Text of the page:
QD-OLED doesn’t offer any major brightness breakthroughs, unfortunately. But there are other legitimate improvements. Samsung Display starts with blue pixels and runs those through quantum dots to create red and green, with those original pure blue sub-pixels also passing through. It’s way more efficient than the color filter method, and so there’s no need for a white sub-pixel to help bring brightness back up. It might sound like a subtle change in approach, but it makes all the difference. That’s because one of the biggest advantages of QD-OLED is improved color brightness and saturation. Colors still look vivid even during very bright scenes, and reds, greens, and blues come off the screen as deeper and just more pure to your eye.
That said, I’m not talking about some huge difference here. It’s the sort of thing that’s only noticeable in side-by-side comparisons. And Sony, which is also using these new QD-OLED panels in one of its high-end 2022 TVs, let me do just that a few weeks ago. Granted, this was a very controlled demo, but the QD-OLED TV did hit saturation levels of red and green that Sony’s older TV, with an LG Display OLED, couldn’t quite match.
Sony told me that while it’s not seeing substantial brightness upgrades in terms of nits, our eyes perceive the QD-OLED screen as brighter overall because of the superior color brightness. Off-angle viewing, which is already fantastic on OLED TVs, is another thing that’s ever so slightly better on QD-OLED. So by early accounts, QD-OLED could further refine what are already the best TVs you can get.
But the strange part about all this is that Samsung Electronics isn’t really hyping the OLED much. It’s not putting any special attention on the QD-OLED panel in its marketing. It’s just calling this the Samsung OLED TV. And technically, it’s not even the company’s flagship TV for 2022. I think this low-key introduction is partly because Samsung has spent years ragging on OLED as not being the best fit for TVs. It made a whole website about the risk of burn-in and proudly said that its LCD TVs were unaffected by it.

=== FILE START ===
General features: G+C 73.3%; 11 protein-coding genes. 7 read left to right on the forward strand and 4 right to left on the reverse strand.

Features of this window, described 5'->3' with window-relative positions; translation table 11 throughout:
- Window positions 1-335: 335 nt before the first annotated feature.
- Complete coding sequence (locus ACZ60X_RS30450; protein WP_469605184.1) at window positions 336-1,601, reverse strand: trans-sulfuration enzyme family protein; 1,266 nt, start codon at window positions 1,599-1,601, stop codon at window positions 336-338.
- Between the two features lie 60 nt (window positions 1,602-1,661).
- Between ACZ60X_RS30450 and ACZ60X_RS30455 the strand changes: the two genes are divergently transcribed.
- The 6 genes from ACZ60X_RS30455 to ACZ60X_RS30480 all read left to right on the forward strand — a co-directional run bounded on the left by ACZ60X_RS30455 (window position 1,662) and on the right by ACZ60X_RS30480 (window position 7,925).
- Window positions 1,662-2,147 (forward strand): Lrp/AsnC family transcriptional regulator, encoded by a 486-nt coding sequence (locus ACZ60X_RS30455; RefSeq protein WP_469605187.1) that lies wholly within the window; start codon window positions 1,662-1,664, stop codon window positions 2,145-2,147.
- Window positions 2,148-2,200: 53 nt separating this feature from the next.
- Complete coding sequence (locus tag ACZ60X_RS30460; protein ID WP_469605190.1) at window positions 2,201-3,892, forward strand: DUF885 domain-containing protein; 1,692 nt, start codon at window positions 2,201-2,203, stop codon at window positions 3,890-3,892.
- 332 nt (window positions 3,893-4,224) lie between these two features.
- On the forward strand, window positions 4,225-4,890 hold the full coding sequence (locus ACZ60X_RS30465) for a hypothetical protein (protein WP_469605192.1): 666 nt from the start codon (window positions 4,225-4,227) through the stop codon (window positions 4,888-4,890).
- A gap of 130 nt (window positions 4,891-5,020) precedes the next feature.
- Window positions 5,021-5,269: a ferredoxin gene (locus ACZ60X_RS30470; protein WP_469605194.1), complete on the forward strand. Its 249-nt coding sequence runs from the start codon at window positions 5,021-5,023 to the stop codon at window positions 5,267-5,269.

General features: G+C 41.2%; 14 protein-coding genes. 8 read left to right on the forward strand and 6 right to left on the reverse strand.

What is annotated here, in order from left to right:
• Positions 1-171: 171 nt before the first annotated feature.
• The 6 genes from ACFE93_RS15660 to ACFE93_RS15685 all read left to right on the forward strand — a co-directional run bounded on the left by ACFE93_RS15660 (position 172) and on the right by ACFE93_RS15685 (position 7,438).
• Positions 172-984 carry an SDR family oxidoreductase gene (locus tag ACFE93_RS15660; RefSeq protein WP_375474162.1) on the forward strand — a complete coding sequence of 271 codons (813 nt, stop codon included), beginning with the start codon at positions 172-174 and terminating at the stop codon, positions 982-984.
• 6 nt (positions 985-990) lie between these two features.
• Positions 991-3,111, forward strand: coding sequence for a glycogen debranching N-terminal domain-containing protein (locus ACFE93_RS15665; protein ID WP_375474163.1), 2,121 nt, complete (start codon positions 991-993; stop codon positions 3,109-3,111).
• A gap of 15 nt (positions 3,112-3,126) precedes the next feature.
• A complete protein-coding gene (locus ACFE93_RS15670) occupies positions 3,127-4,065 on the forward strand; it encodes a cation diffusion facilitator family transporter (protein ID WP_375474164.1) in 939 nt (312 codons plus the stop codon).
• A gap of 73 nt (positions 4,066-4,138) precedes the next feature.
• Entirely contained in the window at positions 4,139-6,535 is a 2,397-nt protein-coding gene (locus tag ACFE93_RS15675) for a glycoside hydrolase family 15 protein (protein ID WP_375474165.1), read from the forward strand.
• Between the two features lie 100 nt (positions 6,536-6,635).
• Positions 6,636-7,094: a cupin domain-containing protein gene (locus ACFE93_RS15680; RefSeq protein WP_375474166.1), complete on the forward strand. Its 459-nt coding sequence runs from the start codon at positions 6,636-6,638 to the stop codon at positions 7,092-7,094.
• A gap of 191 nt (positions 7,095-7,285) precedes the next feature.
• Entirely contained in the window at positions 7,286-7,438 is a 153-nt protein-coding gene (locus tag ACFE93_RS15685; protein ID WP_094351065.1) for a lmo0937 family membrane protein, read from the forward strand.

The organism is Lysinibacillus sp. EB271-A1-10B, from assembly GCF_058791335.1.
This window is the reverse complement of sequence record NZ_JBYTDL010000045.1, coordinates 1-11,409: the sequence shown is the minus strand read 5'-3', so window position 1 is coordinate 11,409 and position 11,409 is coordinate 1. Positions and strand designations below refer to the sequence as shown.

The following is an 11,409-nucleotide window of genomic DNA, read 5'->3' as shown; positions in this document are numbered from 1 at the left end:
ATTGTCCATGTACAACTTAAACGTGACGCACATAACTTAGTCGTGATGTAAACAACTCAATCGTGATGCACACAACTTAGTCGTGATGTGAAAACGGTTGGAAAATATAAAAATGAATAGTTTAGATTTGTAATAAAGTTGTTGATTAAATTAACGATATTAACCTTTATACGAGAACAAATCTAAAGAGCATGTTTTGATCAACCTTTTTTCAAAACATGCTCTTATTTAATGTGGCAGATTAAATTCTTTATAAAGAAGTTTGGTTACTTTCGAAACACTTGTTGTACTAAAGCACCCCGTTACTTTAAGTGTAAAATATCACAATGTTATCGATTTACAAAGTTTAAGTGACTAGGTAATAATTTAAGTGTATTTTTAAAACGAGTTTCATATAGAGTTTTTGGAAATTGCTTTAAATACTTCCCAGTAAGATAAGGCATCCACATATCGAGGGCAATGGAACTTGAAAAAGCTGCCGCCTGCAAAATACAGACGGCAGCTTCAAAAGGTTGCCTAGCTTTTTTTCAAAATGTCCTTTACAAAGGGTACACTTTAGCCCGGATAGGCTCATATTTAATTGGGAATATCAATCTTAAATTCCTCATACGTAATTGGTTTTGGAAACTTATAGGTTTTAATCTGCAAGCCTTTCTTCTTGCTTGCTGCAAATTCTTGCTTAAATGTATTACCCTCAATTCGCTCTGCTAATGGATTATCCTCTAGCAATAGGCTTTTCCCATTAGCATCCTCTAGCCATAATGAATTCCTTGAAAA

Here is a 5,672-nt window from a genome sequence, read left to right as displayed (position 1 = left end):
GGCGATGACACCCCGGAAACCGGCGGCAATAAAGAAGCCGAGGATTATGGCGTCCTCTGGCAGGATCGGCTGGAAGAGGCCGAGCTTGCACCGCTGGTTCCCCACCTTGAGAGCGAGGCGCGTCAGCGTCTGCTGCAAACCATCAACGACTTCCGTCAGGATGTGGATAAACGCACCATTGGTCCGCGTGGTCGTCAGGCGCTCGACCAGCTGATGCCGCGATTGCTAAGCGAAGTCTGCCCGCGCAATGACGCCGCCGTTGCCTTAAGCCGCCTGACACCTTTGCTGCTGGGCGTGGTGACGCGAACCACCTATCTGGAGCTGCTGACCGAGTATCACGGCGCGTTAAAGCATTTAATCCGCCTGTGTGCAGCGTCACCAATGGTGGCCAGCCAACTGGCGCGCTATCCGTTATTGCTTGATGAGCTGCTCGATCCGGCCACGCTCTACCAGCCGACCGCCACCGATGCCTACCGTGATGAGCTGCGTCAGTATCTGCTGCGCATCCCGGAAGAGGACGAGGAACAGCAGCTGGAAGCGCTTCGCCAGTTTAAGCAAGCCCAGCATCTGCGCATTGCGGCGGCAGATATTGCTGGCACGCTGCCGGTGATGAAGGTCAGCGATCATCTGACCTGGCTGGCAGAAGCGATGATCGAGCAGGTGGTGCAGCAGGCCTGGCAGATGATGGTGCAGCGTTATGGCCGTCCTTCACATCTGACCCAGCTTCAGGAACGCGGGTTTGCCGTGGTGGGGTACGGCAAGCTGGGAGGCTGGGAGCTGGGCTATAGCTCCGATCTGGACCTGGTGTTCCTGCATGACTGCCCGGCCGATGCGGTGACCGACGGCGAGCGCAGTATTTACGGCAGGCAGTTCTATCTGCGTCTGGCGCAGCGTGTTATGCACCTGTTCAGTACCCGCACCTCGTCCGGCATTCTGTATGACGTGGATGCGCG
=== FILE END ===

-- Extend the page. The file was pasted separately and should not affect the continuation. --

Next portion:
So it’s a little awkward for Samsung to now do an about-face and bring an OLED TV to market. Samsung Display has claimed that QD-OLED screens should have even better resistance to burn-in than other panels. It’s still technically possible but unlikely on most OLED TVs nowadays — including recent sets from LG and others.
As for pricing, I’m actually pleasantly surprised. The 65-inch S95B costs $3,000, while the 55-inch size runs $2,200. That’s expensive, sure, but comparable to what LG is charging for its own flagship G2 OLED this year, which features a brighter panel than ever before. So despite having a first-generation panel inside, Samsung isn’t demanding some huge premium. Sony’s TV with the QD-OLED screen will inevitably cost more, but I’d also expect it to have better image processing — and it supports Dolby Vision, which Samsung continues to ignore because it’s hell-bent on making HDR10+ happen. I’m at least glad that all four HDMI ports are now 2.1 and support 4K at 120Hz. (Samsung’s top-tier LCD TVs can go all the way up to 144Hz this year.)
Long story short, if your goal is to get a TV with the best possible picture quality, OLED remains the answer in 2022. And I’m not just talking about this year’s stuff: there’s nothing wrong with older models if you can find a deal — and we’ve got you covered there.
Photography by Chris Welch / The Verge